4. Communication

Here's one where most people start shrugging. The thing with analysts is that we very often have to communicate technical details to people who have no idea what we do. And they don't really want to get behind what we do, which is why they hire us. We often serve as the bridge between technical complexities and business stakeholders. While using tools such as visualizations and dashboards to illustrate our results is certainly helpful, you should always know your audience and try and adapt your explanation style to their level of understanding. If you're speaking to someone clueless about data, try to form your narrative as if you're talking to a 10 year old. This is not demeaning - quite the contrary, people will appreciate you trying to explain field specific terms to them in an accessible language.

Here are some other aspects of communication:

  • Getting requirements from stakeholders and doing so in an approachable manner without ruffling their feathers

  • Applying expectation management when dealing with stakeholders and clients

  • Project management - effectively conveying to your project leads/managers how long a task will take

5. Data Visualization

Yes, in a way this is also a soft skill. Presenting data in a visually compelling way enhances its impact and facilitates understanding. Data analysts skilled in data visualization leverage various tools and techniques to transform complex datasets into intuitive charts, graphs, and interactive dashboards that facilitate effective communication and decision-making.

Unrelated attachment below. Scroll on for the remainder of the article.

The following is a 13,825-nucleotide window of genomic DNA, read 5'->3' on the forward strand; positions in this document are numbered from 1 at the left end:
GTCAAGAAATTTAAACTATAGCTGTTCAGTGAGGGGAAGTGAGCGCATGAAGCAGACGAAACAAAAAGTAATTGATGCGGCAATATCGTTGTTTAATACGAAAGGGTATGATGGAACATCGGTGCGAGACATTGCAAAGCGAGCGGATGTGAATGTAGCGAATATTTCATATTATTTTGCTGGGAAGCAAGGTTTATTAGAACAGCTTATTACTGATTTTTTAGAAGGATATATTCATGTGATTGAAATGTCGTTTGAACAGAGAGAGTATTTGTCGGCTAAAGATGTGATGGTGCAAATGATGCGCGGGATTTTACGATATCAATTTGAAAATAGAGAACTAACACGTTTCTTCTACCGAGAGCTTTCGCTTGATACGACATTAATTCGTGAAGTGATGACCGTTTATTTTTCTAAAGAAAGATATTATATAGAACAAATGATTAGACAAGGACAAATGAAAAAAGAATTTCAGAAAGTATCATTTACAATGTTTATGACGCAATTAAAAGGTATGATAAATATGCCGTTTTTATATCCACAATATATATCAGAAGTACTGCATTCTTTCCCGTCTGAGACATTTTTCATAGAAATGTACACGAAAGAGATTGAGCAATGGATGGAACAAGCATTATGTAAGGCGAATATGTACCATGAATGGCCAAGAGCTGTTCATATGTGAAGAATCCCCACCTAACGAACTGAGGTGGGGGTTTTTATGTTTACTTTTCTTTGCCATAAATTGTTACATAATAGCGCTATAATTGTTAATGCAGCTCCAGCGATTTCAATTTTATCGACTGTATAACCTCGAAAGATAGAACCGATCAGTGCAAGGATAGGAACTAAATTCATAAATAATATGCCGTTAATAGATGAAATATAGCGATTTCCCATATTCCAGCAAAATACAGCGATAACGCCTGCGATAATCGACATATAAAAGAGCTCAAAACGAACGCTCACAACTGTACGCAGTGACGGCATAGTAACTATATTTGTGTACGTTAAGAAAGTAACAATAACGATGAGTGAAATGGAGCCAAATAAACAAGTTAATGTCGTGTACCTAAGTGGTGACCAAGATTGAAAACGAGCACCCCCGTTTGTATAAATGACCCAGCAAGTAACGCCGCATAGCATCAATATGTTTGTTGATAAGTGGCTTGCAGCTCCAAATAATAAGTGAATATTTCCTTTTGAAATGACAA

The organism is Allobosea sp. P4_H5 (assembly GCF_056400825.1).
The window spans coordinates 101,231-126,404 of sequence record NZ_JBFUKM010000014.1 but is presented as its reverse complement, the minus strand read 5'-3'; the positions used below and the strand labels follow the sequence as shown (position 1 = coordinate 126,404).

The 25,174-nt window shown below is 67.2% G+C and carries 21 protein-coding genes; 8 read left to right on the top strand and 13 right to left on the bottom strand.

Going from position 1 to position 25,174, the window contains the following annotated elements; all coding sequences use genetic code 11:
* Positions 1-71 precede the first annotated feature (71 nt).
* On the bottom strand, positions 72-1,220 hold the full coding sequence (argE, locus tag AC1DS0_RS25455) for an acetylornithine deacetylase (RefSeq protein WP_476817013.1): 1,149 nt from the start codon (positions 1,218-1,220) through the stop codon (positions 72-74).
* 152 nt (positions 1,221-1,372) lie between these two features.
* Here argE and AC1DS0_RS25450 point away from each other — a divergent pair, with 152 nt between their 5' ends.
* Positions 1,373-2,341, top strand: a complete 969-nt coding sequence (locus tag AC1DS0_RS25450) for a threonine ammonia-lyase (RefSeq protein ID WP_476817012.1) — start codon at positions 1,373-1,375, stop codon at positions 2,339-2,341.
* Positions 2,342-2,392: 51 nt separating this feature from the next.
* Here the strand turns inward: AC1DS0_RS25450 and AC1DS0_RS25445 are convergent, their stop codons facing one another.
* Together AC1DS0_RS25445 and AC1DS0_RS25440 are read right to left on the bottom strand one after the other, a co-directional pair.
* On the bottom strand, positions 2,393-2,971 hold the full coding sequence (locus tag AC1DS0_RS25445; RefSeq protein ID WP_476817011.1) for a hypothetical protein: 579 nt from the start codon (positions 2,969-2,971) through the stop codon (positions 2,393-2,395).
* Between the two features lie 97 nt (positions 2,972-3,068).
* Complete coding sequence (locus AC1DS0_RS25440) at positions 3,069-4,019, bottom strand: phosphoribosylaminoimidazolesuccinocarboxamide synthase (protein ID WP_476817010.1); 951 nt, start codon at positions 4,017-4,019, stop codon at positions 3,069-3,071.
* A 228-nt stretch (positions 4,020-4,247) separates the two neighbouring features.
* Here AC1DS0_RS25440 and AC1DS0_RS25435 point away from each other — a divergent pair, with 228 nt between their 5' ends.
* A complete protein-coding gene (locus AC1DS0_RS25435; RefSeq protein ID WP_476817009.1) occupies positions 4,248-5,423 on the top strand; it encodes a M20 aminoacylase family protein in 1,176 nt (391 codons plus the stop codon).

We're apparently talking about the design part of visualizations, for example, how to set up a dashboard so that interpreting said dashboard is as effortless and pleasing as a cup of silky latte on a cold winter afternoon.

The thing is, I've come to the conclusion that very few people have a natural talent for visualizations - in my fare share of educating people I've seen maybe 2-3 rare talents. All the rest were really bad at it - myself included. What you can do about it is take a design course like this one*. This will help you immensely in knowing what you're doing when creating visualizations.

6. Collaboration

Data analysis is rarely a solitary endeavor. We collaborate with team members, stakeholders, and subject matter experts across various departments. Strong collaboration skills foster effective teamwork, enable knowledge sharing, and enhance the overall quality of analysis and decision-making.

What this means in normal language is - be curious and be open to help. When you're unsure what to do, ask someone. When you see a colleague struggling, offer your help. It's as simple as that.

7. Learning Mindset

You know by now that data analysis is a rapidly evolving field, with new technologies, tools, and techniques emerging regularly - pretty much every month there's a new trend, new tool or a technique. While you should totally be open to new findings, do yourself a favor and focus at one thing at a time. If you're in the habit of scrolling constantly through various platforms you're risking becoming overwhelmed and not picking up anything that you'll see through.

What to do instead:

  • Make a list of skills you feel you could improve

  • Find a suitable course for one of them and enroll

  • Don't start another course before you finish the first one

That's it, folks, let me know if I've missed something out!

*I have no affiliation with Udemy (unfortunately)